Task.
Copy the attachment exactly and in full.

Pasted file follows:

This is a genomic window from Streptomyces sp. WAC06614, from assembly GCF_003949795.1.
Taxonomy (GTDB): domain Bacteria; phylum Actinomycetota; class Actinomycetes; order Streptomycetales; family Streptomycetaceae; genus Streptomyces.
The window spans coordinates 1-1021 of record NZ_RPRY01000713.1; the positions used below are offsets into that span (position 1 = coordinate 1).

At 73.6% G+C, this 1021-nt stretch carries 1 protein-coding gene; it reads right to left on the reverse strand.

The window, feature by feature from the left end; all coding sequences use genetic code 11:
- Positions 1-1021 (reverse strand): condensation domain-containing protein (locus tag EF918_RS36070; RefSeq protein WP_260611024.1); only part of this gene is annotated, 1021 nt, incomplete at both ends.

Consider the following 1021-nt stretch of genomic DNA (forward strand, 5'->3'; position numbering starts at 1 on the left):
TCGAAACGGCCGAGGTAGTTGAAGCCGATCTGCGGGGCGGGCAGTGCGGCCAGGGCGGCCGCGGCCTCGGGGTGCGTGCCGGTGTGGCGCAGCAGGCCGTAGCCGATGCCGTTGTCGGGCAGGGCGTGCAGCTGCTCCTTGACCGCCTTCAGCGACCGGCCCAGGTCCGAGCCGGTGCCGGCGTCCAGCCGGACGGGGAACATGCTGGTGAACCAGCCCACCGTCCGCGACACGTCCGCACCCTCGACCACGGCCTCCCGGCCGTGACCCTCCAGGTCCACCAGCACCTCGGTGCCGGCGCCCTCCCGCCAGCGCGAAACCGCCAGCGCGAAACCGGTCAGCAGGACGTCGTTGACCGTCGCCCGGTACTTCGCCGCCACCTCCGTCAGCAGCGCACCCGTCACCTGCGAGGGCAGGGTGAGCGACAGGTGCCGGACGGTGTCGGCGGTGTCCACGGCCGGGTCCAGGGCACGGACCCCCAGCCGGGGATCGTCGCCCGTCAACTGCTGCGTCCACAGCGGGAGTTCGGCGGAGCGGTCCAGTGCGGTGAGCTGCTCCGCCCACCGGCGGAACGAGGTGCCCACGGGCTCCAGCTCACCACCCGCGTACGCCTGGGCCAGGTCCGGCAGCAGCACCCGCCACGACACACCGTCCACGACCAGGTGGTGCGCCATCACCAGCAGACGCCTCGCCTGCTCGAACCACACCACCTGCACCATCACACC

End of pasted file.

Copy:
This is a genomic window from Streptomyces sp. WAC06614, from assembly GCF_003949795.1.
Taxonomy (GTDB): domain Bacteria; phylum Actinomycetota; class Actinomycetes; order Streptomycetales; family Streptomycetaceae; genus Streptomyces.
The window spans coordinates 1-1021 of record NZ_RPRY01000713.1; the positions used below are offsets into that span (position 1 = coordinate 1).

At 73.6% G+C, this 1021-nt stretch carries 1 protein-coding gene; it reads right to left on the reverse strand.

The window, feature by feature from the left end; all coding sequences use genetic code 11:
- Positions 1-1021 (reverse strand): condensation domain-containing protein (locus tag EF918_RS36070; RefSeq protein WP_260611024.1); only part of this gene is annotated, 1021 nt, incomplete at both ends.

Consider the following 1021-nt stretch of genomic DNA (forward strand, 5'->3'; position numbering starts at 1 on the left):
TCGAAACGGCCGAGGTAGTTGAAGCCGATCTGCGGGGCGGGCAGTGCGGCCAGGGCGGCCGCGGCCTCGGGGTGCGTGCCGGTGTGGCGCAGCAGGCCGTAGCCGATGCCGTTGTCGGGCAGGGCGTGCAGCTGCTCCTTGACCGCCTTCAGCGACCGGCCCAGGTCCGAGCCGGTGCCGGCGTCCAGCCGGACGGGGAACATGCTGGTGAACCAGCCCACCGTCCGCGACACGTCCGCACCCTCGACCACGGCCTCCCGGCCGTGACCCTCCAGGTCCACCAGCACCTCGGTGCCGGCGCCCTCCCGCCAGCGCGAAACCGCCAGCGCGAAACCGGTCAGCAGGACGTCGTTGACCGTCGCCCGGTACTTCGCCGCCACCTCCGTCAGCAGCGCACCCGTCACCTGCGAGGGCAGGGTGAGCGACAGGTGCCGGACGGTGTCGGCGGTGTCCACGGCCGGGTCCAGGGCACGGACCCCCAGCCGGGGATCGTCGCCCGTCAACTGCTGCGTCCACAGCGGGAGTTCGGCGGAGCGGTCCAGTGCGGTGAGCTGCTCCGCCCACCGGCGGAACGAGGTGCCCACGGGCTCCAGCTCACCACCCGCGTACGCCTGGGCCAGGTCCGGCAGCAGCACCCGCCACGACACACCGTCCACGACCAGGTGGTGCGCCATCACCAGCAGACGCCTCGCCTGCTCGAACCACACCACCTGCACCATCACACC